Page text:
The diner was quiet except for some low chatter from other customers, scratchy sounds of bowls being stacked, and tinkling of glasses being handled. It was the sound of 2 A.M. Gabriel had come to know what that sounded like the past year or so. Ever since the Incident.
He let the hot steam soothe with the tired muscles of his face for a moment before he took a long sip of his black cup of coffee. He didn't used to like it black; before it could never take enough cream and sugar. Now he liked it wonderfully bitter, kind of like how his life had been lately.
Gabriel was living the way some people only dream of. Always traveling, seeing new places, meeting new people. That was the wonderful part. But the bitterness, the tragedy of his purpose, was a thing of nightmares.
"Sizza sad and tragic thing," Gabriel said, almost mumbling to himself in his gravelly voice, but loud enough to where the greasy, middle-aged man wiping the counter could hear.
"Hm?" the counter guy said.
"That family," Gabriel said.
"Oh, where the wife blew up the house, almost killed her entire family?" counter guy replied.
"Yeah," Gabriel said. "Where'd you say that was, exactly?"
"I didn't," the counter guy said, "but that house was on State street. I don't know the exact address, but it shouldn't be hard to spot if you want to go be a lookee-loo. Just look for the blowed up house."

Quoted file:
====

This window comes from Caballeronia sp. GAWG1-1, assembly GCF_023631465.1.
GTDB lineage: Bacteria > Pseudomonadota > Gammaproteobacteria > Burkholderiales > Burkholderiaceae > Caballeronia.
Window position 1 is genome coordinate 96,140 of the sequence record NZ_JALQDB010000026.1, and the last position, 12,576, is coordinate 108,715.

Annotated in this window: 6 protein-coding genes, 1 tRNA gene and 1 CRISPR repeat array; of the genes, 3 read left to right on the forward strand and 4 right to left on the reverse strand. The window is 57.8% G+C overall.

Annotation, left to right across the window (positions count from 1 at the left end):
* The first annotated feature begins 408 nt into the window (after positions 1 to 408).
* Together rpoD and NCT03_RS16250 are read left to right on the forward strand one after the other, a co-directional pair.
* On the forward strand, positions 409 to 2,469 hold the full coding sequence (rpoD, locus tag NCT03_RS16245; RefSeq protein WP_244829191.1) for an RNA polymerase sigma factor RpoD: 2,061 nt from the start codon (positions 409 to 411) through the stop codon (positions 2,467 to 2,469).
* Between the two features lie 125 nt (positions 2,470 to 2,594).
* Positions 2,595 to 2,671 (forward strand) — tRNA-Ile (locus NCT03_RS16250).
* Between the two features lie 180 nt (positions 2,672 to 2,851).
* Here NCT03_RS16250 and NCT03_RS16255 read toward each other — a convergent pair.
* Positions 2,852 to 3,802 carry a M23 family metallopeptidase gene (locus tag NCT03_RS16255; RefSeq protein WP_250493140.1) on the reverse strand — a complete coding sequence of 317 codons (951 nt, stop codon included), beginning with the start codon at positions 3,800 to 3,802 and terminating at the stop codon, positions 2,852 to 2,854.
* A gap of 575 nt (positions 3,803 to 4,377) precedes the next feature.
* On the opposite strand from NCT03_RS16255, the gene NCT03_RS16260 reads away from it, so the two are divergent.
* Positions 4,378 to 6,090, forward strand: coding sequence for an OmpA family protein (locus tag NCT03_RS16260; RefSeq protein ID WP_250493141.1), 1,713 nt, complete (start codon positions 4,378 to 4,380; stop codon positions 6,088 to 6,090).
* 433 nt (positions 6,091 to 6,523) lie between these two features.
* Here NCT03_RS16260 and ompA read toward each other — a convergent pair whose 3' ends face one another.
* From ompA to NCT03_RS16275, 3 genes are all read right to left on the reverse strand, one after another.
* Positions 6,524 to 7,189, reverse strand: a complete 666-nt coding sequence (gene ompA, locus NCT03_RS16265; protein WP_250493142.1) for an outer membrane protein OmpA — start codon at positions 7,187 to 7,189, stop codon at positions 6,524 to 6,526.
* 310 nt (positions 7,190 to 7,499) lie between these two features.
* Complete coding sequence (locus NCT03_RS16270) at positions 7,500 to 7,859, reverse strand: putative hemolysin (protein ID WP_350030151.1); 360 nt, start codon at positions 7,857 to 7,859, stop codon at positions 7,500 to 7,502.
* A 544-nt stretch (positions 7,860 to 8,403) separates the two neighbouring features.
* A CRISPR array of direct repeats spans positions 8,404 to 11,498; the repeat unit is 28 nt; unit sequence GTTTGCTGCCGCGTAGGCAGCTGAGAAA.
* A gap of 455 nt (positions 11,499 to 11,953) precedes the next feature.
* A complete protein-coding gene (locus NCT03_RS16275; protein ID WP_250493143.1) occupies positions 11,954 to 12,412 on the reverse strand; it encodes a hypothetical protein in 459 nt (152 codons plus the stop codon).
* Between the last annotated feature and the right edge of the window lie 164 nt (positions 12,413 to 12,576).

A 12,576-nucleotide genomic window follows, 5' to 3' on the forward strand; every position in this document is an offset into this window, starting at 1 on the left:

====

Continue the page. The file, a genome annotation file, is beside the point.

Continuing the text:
Gabriel quietly scoffed. Those small town folk and their grammar sometimes.
The man sniffed a few times. He wrinkled his nose. He looked at Gabriel, probably trying to decide if the foul odor he was encountering was coming from Gabriel. If he did decide that, then he would be correct. He hoped that the counter guy would be polite and not say anything. The odor that Gabriel had to wear about him like a foul scarf was just one more thing on a long list of things he didn't like about his current occupation.
"Gimme a warm up, please," Gabriel said, sliding his cup away from him. The man grabbed a steaming pot of coffee and filled him up. Fortunately he didn't ask about the odor. Gabriel hated having to explain it, either by lying, or even saying something close to the truth. The truth tended to freak people out more than any lie he could come up with.
"They say that the family, they was pretty happy and all," the counter guy said, still sniffing around, as he returned the pot to its warmer, "and one day a few weeks ago the woman, Mrs. Tarkington, it was like she was a different person."
Gabriel sipped the hot, bitter coffee thoughtfully. That was what he was looking for. He slipped his hand into the side pocket of his frayed and tired jacket and pulled out his phone.
"That's quite a phone," the counter guy said, nodding at it. Gabriel realized that, with his unkempt hair, tattered hat and old jacket, the phone looked like it didn't quite belong. It was one of those with the full keyboard, stylus, and all the latest features. It's true that he would have never owned one of those if it hadn't been given to him. His last phone was beat up little silver one he'd gotten for free in 2002.